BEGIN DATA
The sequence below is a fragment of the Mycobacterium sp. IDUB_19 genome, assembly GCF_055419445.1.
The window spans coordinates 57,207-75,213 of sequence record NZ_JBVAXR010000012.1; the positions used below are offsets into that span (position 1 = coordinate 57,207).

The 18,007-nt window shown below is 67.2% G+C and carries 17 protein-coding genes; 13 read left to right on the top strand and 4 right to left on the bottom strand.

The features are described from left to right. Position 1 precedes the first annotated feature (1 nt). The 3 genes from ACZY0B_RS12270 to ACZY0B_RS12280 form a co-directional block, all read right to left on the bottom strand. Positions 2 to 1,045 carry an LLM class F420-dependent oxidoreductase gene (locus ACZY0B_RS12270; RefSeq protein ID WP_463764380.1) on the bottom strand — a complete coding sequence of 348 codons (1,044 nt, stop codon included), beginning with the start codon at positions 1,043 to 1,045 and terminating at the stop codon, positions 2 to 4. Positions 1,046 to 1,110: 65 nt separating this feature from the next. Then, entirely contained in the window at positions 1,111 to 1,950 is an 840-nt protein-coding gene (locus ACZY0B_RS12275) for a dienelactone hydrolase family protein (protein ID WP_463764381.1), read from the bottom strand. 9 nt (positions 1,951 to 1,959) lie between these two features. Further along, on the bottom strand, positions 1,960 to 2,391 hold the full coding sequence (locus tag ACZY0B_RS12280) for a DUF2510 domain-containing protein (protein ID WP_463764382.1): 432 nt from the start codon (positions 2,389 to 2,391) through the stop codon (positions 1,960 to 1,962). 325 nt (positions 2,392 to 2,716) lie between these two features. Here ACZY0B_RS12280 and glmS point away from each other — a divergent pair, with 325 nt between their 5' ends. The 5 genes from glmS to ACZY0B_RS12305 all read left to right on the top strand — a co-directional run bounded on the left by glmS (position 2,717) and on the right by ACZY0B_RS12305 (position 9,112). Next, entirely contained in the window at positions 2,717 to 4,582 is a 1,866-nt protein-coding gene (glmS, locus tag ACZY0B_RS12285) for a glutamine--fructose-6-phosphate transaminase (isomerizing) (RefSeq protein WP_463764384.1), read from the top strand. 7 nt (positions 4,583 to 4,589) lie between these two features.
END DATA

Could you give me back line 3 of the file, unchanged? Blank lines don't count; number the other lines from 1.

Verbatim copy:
The 18,007-nt window shown below is 67.2% G+C and carries 17 protein-coding genes; 13 read left to right on the top strand and 4 right to left on the bottom strand.